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IntelliJ IDEA's indexing framework provides a quick way to locate certain elements (for example, files containing a certain word or methods with a particular name) in large code bases. Plugin developers can use the existing indexes built by IntelliJ IDEA itself, as well as build and use their own indexes.

IntelliJ IDEA supports two main types of indexes: file-based indexes and stub indexes. File-based indexes are built directly over the content of files, and stub indexes are built over serialized stub trees. A stub tree for a source file is a subset of its PSI tree which contains only externally visible declarations and is serialized in a compact binary format. Querying a file-based index gets you the set of files matching a certain condition, and querying a stub index gets you the set of matching PSI elements. Therefore, custom language plugin developers should typically use stub indexes in their plugin implementations.

File-based Indexes

File-based indexes in IntelliJ IDEA are based on a map/reduce architecture. Each index has a certain type of key and a certain type of value. The key is what's later used to retrieve data from the index; for example, in the word index the key is the word itself. The value is arbitrary data which is associated with the key in the index; for example, in the word index the value is a mask indicating in which context the word occurs (code, string literal or comment). In the simplest case (when we only need to know in what files some data occurs), the value has type Void and is not stored in the index.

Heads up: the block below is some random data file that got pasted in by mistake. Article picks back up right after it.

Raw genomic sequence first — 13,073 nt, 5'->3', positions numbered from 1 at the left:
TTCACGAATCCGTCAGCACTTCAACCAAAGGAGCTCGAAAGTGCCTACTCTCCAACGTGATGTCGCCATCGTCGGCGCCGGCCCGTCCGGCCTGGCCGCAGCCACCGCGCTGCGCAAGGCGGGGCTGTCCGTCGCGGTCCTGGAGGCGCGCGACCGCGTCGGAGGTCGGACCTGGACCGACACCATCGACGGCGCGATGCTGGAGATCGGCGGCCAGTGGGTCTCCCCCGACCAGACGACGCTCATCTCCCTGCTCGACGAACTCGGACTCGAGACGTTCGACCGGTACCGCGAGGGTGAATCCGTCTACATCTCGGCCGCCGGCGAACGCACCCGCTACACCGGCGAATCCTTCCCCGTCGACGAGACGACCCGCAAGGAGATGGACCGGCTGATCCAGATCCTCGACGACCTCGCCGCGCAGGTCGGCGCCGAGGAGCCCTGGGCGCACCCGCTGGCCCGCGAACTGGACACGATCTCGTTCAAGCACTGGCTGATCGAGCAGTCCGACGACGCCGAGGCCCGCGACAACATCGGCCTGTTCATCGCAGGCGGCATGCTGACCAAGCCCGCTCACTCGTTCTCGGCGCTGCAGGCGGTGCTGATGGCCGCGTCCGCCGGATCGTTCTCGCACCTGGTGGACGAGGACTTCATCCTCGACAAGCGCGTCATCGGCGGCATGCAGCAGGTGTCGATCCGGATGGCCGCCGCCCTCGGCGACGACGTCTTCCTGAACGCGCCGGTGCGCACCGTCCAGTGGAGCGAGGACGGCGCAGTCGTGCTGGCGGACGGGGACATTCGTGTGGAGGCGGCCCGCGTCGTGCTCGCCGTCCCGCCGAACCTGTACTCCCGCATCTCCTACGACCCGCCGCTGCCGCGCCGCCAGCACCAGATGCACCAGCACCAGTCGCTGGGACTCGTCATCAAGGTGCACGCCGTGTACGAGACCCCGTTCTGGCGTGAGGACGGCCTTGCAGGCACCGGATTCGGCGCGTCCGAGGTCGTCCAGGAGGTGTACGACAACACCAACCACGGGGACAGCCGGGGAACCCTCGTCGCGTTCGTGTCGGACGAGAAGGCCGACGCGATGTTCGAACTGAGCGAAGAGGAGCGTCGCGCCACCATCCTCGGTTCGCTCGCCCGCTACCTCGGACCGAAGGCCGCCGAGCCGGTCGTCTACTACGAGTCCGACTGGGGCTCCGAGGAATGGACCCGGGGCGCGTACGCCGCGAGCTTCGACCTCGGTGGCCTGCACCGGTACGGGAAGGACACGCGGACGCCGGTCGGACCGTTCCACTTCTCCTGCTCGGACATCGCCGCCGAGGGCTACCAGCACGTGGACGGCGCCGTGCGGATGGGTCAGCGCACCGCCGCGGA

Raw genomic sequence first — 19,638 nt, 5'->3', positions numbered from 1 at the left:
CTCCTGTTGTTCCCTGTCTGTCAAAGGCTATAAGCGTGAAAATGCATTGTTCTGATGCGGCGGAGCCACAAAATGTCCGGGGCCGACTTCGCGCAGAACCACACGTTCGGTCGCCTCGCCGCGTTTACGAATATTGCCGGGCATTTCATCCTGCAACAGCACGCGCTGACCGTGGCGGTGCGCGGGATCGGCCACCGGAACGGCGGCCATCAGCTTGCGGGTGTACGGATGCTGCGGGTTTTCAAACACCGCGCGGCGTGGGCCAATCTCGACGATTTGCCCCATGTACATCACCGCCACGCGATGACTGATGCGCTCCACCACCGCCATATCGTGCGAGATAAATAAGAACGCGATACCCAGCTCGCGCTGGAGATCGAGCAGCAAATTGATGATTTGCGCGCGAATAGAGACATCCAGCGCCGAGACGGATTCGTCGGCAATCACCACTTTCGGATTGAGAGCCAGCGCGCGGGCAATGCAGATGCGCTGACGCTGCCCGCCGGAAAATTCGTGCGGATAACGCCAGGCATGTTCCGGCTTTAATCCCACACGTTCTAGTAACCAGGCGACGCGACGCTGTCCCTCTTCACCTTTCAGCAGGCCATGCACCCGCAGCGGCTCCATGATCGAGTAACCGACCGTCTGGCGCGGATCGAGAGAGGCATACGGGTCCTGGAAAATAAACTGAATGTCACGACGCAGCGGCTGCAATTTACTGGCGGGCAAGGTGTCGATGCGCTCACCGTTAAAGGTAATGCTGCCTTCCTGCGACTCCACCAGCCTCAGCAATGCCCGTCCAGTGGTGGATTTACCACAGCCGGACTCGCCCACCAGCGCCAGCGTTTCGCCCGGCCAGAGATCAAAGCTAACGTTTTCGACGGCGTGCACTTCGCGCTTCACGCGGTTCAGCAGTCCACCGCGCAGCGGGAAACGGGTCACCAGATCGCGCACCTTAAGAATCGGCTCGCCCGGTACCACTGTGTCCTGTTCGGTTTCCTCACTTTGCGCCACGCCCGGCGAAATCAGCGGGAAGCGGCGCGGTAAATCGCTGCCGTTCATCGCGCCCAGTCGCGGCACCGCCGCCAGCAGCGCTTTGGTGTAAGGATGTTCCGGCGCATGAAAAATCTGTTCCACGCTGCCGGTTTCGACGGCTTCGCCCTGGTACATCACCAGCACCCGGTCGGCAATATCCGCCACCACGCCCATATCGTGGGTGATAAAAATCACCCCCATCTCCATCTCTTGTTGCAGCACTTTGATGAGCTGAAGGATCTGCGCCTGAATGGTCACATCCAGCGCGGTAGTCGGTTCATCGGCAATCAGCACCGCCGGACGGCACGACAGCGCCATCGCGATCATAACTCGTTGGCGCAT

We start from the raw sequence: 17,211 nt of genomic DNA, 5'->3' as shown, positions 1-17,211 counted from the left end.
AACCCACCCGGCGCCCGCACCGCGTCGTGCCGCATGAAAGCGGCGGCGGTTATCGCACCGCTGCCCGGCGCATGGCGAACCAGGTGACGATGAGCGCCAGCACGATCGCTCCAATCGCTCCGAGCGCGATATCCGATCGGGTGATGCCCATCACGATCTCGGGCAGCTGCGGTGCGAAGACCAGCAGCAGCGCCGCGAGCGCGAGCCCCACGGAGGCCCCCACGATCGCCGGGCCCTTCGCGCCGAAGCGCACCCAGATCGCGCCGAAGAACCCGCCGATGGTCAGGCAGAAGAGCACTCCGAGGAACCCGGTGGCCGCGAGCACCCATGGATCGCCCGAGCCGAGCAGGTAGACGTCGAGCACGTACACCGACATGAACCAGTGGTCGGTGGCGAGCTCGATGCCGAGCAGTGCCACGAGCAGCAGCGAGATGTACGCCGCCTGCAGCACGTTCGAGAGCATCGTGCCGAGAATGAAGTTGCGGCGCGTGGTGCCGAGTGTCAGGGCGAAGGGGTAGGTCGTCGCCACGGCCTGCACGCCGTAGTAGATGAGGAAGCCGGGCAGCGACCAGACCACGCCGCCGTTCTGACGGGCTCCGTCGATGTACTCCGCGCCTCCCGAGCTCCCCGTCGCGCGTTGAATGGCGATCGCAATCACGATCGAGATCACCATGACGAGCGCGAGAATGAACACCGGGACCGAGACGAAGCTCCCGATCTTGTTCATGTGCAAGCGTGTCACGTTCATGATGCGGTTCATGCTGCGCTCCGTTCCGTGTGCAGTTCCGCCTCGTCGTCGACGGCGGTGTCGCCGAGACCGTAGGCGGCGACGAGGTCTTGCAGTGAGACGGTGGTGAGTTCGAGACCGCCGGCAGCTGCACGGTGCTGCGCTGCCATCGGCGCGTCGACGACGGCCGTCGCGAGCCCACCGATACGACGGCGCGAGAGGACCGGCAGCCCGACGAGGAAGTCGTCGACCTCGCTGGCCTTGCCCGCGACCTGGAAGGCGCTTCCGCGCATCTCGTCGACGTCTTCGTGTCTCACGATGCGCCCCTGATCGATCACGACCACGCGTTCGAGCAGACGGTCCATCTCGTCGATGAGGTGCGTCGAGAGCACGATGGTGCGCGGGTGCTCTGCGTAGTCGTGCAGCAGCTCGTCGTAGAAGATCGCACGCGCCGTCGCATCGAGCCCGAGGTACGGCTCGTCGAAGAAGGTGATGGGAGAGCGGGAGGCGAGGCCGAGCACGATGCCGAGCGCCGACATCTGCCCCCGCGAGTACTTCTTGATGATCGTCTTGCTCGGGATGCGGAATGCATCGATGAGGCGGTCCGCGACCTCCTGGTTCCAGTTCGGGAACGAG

When the index implementation indexes a file, it receives the content of a file and returns a map from the keys found in the file to the associated values. When the index is accessed, you specify the key that you're interested in and get back the list of files in which the key occurs and the value associated with each file.

Implementing a File-based Index

The standard word index has a fairly straightforward implementation; you can refer to it as an example to understand this discussion better.

Each specific index implementation is a class extending FileBasedIndexExtension, registered in the <fileBasedIndex> extension point. The implementation contains of the following main parts:

  • getIndexer() returns the indexer class, which is responsible for actually building a set of key/value pairs based on the file content.
  • getKeyDescriptor() returns the key descriptor, which is responsible for comparing the keys and storing them in a serialized binary format. Probably the most commonly used KeyDescriptor implementation is EnumeratorStringDescriptor implementation, designed for storing identifiers in an efficient way.
  • getValueExternalizer() returns the value serializer, which takes care of storing values in a serialized binary format.
  • getInputFilter() allows to restrict the indexing only to a certain set of files.
  • getVersion() returns the version of the index implementation. The index is automatically rebuilt if the current version differs from the version of the index implementation used to build the index.

If you don't need to associate any value with the files (i.e. your value type is Void), you can simplify the implementation by using ScalarIndexExtension as the base class.

Accessing a File-based Index

Stub Trees

Stub Indexes